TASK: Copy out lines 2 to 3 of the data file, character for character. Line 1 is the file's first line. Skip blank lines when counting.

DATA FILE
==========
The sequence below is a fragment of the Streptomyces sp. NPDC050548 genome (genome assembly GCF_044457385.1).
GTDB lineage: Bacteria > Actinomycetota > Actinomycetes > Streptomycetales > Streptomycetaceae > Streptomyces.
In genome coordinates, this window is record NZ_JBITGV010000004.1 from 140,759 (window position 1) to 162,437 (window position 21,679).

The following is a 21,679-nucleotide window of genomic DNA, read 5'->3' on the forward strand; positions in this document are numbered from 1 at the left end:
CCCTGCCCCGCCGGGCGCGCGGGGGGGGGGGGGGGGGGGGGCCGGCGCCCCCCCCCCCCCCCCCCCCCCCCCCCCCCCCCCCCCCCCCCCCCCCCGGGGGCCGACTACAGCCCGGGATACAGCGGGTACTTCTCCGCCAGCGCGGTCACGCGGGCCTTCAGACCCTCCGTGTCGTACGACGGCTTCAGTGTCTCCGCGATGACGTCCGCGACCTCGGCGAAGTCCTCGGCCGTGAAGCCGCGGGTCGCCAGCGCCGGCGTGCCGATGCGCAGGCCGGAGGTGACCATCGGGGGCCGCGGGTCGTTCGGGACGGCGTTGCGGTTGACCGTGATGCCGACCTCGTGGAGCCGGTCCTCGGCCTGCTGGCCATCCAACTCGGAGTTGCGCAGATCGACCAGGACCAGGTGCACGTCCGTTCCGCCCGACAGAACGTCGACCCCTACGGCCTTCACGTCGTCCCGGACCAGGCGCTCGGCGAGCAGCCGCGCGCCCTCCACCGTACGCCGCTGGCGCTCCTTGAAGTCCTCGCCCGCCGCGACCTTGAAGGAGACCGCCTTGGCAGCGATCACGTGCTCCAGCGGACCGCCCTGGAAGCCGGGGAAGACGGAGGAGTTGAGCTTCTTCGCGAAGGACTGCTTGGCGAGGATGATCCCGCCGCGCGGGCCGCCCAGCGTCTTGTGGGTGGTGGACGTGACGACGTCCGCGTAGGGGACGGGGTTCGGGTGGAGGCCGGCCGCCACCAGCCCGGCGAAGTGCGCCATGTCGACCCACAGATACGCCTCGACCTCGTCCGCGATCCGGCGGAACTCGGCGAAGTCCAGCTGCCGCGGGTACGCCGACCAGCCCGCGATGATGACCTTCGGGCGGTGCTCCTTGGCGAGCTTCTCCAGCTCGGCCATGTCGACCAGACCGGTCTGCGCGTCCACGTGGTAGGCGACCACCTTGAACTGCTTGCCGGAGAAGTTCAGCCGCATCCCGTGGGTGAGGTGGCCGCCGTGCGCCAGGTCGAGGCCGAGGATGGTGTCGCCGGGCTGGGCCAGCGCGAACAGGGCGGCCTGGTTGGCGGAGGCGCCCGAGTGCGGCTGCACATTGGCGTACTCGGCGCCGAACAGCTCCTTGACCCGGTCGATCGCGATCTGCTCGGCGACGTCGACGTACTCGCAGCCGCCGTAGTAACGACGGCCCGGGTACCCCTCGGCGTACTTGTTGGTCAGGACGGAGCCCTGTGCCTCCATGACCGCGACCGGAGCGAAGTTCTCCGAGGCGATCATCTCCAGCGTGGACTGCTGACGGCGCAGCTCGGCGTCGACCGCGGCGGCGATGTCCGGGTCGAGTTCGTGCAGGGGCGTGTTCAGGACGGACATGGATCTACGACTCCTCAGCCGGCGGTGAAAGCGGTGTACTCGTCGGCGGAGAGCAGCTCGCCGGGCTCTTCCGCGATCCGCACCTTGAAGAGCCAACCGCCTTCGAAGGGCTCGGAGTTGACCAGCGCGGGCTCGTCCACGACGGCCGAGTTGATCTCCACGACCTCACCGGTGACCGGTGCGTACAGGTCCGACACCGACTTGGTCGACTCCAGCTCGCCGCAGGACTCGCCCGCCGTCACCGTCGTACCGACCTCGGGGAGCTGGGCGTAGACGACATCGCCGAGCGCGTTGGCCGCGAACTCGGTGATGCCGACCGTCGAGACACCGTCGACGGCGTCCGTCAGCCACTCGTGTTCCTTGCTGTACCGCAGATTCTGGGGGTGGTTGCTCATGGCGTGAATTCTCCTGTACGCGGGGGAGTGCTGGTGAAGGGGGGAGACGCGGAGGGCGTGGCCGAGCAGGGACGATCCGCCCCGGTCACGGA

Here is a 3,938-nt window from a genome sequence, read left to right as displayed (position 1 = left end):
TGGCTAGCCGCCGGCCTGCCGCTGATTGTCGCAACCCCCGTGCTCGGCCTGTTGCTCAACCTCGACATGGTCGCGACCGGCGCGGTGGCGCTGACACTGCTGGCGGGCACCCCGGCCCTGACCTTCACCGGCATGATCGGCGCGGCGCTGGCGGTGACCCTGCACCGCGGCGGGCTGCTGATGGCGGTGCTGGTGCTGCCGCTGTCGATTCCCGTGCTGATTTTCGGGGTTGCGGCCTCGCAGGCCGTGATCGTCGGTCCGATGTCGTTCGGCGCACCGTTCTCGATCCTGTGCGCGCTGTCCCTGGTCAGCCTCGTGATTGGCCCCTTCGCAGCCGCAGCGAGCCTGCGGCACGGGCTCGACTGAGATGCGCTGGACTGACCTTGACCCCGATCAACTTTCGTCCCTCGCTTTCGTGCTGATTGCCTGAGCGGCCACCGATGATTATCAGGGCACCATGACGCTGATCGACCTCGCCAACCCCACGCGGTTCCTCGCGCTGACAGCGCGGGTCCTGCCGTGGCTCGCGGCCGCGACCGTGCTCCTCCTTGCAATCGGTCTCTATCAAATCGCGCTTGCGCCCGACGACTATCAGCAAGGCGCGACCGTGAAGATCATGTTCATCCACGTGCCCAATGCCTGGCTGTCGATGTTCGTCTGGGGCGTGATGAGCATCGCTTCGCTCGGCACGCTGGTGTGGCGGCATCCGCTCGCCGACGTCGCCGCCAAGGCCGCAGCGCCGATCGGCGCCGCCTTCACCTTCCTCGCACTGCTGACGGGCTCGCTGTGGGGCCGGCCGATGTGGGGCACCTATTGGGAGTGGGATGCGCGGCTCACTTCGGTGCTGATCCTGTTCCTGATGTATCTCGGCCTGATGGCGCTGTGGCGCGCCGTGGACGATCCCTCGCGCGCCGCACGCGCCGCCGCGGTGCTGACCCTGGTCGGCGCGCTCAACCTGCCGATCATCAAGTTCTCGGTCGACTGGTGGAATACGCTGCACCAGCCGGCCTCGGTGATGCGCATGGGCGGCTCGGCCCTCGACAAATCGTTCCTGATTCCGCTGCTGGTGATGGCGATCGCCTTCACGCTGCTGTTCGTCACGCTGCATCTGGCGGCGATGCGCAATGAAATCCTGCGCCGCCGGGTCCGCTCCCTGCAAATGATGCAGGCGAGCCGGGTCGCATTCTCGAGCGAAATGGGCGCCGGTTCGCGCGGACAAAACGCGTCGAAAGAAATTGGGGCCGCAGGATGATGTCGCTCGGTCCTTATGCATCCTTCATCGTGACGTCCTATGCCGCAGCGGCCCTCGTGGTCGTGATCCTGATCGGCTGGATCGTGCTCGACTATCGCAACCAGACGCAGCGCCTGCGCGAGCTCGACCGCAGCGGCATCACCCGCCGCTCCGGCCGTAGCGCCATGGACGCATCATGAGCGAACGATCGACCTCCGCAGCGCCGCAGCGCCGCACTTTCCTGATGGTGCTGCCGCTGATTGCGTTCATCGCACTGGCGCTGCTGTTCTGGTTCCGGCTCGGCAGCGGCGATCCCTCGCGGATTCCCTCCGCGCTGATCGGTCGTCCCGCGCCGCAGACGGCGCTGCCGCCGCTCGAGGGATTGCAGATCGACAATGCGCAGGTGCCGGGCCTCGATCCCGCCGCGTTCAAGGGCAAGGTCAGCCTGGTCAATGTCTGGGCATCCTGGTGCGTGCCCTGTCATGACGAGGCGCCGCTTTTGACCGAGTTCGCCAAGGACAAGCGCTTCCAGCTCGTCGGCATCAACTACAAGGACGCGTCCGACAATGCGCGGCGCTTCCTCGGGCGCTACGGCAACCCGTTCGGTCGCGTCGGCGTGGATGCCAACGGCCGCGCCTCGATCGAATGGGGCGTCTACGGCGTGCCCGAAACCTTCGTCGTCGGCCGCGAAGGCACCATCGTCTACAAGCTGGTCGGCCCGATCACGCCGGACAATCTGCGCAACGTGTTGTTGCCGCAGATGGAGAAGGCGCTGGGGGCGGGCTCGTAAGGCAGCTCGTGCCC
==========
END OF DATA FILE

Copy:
GTDB lineage: Bacteria > Actinomycetota > Actinomycetes > Streptomycetales > Streptomycetaceae > Streptomyces.
In genome coordinates, this window is record NZ_JBITGV010000004.1 from 140,759 (window position 1) to 162,437 (window position 21,679).